Empathy Defined: What is Empathy & How to Show Yourself Empathy

We define empathy and explain why showing yourself empathy is important for your mental health and personal growth.

When people talk about empathy, it's usually described as something you feel for another person.

Of course, it's important to treat others with the kindness and understanding that come along with empathy. It helps us be better leaders, friends, and romantic partners.

But more often than not, we don't do ourselves the same favor.

As it turns out, showing yourself empathy is a key way to deepen your relationship with yourself and better your mental health.

In this article, we define empathy and provide 5 easy ways for yourself to start showing yourself more empathy.

What is Empathy? Empathy Defined

Empathy can simply be defined as putting yourself in someone else's shoes.

If you empathize with someone, you can sense how someone feels, understand why they feel that way, and even feel along with them.

Contemporary psychologists Daniel Goleman and Paul Ekman further describe how empathy works through their 3 types of empathy.

The first kind of empathy is cognitive empathy. Cognitive empathy is the most simple, basic level of empathy: it means you can identify how someone feels and understand their perspective intellectually.

The second kind of empathy is emotional empathy. This describes the way you may begin to feel someone else's emotions along with them when you empathize.

The third kind of empathy is compassionate empathy. Along with understanding someone's perspective, and feeling how they feel, you're also compelled to take action to support them.

Ultimately, in all forms, empathy can be defined as making an effort to truly understand people around you.

Why Showing Yourself Empathy Matters

Ok, so we get what empathy is all about.

But why should you show yourself empathy? Isn't empathy supposed to be about other people?

It's true that we define empathy as great for relationships with other people. It makes you a better leader at work and beyond, and strengthens bonds between friends and romantic partners.

Here's the thing: that high level of compassion and understanding that you show others, can really come in handy in your relationship with yourself.

Simply taking the time to notice how you feel, understand where it comes from, and take steps to care for yourself can go a really long way!

Self-empathy can help you:

  • Regulate Your Emotions: Taking a moment to understand where your feelings are coming from can help prevent feelings from spiraling out of control. Even better? You'll be more equipped to handle unpleasant emotions the next time they come up.
  • Build Self-Awareness: When you get in the habit of pausing to notice how you're feeling and why, you can identify patterns in your thoughts and emotions. This helps you get to know yourself and your emotional health on a deeper level.
  • Better Your Mental Health: Choosing to have empathy for yourself and eliminating self-judgment during difficult times can really better your relationship with yourself, and in turn your overall mental health!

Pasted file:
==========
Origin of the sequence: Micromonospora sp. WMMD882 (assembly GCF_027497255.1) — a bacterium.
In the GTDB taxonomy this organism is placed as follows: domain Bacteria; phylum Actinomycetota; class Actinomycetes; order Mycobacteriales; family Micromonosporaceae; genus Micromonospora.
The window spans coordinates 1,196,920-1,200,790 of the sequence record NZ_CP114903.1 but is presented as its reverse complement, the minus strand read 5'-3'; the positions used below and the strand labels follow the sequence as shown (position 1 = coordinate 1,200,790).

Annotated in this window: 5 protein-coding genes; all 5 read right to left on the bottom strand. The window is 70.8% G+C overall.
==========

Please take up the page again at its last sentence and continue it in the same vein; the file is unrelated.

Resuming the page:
How to Show Yourself Empathy

1. Practice Mindfulness

A mindfulness practice can help you notice your emotions and better understand where they are coming from, which is an essential first step to showing yourself empathy.

Learn more about mindfulness and simple exercises to try. ->

2. Stop Comparing

We've defined empathy as a deep level of understanding and compassion for yourself or others.

Just like you wouldn't judge someone else for not being enough, showing yourself empathy means freeing yourself from comparisons to other people.

Instead of resulting to jealousy and putting yourself down, recognize your strength and how far you've come!

3. Eliminate Self-Judgment

It's easy to judge yourself for how you feel - you may think of yourself as overemotional, needy, or stupid when something makes you upset.

Self-empathy requires that you take the time to process and understand your emotions rather than judging them. Chances are, there's probably a past experience that makes you react the way you do.

4. Engage in Self-Care

Remember that "compassionate empathy" that Goleman and Ekman talked about? That's critical to self-empathy, too.

In addition to noticing and understanding your emotions, engage in self-care to help yourself feel your best when you need it most.

Learn more simple self care ideas. ->

5. Start Journaling

One of the easiest ways to better understand your emotions is through journaling. Why? When you write down how you're feeling, you're forced to put it into words. And when you can articulate how you feel, you're able to take a step back and look at it more objectively.

Journaling with a guided journaling app like Jour can even help you notice unhealthy thought patterns contributing to negative emotions, and learn to process them better.

The best part? It's right there on your phone, and only takes a few minutes!

Learn more about the scientifically-proven health benefits of journaling. ->

You Deserve Empathy

Empathy is often defined as a way to show love and care for other people: by putting ourselves in someone else's shoes, we can see their perspective, understand how they feel, and feel along with them.

While empathy is in fact a great way to deepen relationships with others, it's also a great way to deepen your relationship with yourself.

To show yourself empathy, you can try journaling to help you better understand your emotions and work through them in a healthy way.

And when you're feeling ready to show yourself some love? The Jour app is waiting with tons of personalized journaling prompts to help you understand yourself better, one step at a time.